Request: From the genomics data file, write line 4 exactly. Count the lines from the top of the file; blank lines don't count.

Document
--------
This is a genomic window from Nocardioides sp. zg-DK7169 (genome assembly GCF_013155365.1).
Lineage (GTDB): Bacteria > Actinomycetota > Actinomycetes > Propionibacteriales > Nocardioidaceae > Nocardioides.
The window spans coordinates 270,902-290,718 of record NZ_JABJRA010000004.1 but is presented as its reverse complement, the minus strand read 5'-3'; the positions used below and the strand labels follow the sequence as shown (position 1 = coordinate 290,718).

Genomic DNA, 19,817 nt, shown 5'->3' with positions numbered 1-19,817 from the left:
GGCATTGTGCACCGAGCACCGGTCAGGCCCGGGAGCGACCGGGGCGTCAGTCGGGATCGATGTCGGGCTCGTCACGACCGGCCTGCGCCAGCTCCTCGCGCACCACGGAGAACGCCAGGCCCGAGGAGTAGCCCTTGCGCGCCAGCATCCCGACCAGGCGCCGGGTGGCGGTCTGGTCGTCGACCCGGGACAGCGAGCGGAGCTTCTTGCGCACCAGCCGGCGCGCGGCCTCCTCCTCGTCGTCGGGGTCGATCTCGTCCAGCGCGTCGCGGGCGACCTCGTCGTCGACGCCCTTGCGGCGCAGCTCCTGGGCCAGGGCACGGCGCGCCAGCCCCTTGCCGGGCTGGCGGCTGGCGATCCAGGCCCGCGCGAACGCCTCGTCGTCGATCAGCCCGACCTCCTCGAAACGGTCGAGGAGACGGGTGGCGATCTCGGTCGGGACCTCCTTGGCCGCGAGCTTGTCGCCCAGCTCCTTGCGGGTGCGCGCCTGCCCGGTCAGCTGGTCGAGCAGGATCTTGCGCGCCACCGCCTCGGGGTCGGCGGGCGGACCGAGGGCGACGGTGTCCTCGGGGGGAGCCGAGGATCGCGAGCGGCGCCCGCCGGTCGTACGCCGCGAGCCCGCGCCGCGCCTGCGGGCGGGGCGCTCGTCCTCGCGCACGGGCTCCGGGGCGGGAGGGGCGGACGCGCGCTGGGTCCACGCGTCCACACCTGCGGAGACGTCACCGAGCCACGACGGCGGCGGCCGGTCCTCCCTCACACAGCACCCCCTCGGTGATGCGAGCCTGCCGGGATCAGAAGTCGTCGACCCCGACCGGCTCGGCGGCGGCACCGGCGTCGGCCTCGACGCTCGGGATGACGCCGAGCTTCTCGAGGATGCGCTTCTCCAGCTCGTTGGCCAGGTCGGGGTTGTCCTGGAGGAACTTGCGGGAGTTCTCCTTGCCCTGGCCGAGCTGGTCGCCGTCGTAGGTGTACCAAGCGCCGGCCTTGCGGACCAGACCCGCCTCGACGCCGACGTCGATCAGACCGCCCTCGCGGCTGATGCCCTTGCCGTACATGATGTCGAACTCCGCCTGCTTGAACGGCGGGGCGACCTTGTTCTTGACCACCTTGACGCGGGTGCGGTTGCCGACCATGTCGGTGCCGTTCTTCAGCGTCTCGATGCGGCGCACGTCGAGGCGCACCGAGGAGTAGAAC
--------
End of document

Genomic DNA, 19,817 nt, shown 5'->3' with positions numbered 1-19,817 from the left: